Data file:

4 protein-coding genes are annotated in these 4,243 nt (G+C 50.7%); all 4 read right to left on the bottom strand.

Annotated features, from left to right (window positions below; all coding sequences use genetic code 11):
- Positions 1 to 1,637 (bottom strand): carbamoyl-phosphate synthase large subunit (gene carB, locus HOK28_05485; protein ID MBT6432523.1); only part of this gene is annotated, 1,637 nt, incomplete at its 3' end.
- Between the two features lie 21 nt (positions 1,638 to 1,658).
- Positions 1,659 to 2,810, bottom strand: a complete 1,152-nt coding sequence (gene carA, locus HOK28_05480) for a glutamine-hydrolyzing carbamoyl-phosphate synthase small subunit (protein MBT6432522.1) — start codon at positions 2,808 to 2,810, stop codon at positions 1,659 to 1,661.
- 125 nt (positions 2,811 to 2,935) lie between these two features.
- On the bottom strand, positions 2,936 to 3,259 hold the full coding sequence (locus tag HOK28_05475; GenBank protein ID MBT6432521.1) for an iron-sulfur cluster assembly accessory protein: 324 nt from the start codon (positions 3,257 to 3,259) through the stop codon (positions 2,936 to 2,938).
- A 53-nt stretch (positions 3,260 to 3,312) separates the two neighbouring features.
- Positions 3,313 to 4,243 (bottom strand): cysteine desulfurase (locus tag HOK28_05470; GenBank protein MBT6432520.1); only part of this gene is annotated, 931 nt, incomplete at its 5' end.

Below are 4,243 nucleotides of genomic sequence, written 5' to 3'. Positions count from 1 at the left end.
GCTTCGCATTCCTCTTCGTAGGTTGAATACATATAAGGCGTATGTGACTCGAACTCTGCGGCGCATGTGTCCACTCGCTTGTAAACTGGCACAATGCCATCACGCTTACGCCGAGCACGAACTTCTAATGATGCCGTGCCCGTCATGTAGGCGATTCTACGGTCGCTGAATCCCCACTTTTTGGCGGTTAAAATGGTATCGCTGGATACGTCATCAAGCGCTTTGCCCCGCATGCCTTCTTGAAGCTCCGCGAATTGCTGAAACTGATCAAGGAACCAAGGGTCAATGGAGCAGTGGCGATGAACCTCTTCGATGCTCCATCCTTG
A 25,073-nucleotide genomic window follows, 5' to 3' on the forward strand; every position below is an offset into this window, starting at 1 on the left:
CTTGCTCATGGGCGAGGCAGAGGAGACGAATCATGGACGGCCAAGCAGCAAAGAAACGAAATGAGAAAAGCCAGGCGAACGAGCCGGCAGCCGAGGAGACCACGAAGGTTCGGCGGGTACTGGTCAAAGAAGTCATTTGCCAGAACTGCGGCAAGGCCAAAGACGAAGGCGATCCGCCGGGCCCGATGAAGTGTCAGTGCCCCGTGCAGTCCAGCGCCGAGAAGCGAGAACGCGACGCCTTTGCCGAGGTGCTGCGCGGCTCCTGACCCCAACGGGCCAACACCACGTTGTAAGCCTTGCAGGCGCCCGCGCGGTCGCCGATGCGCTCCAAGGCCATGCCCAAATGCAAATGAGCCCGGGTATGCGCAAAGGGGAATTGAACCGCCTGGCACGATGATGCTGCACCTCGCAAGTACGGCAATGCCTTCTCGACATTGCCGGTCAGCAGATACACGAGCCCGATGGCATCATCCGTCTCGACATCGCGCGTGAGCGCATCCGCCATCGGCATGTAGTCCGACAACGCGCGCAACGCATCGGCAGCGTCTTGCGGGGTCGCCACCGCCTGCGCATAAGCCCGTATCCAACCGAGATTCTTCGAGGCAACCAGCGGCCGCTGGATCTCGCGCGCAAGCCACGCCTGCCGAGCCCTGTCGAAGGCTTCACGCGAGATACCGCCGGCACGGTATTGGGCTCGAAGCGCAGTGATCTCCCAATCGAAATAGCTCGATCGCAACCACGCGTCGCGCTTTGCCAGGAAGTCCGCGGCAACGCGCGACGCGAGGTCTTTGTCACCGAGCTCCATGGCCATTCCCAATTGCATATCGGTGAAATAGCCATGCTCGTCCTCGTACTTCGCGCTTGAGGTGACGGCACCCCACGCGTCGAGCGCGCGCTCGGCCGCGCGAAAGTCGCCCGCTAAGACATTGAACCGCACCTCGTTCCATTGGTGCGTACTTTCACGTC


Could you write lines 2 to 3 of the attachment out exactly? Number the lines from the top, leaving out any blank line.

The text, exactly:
Annotated features, from left to right (window positions below; all coding sequences use genetic code 11):
- Positions 1 to 1,637 (bottom strand): carbamoyl-phosphate synthase large subunit (gene carB, locus HOK28_05485; protein ID MBT6432523.1); only part of this gene is annotated, 1,637 nt, incomplete at its 3' end.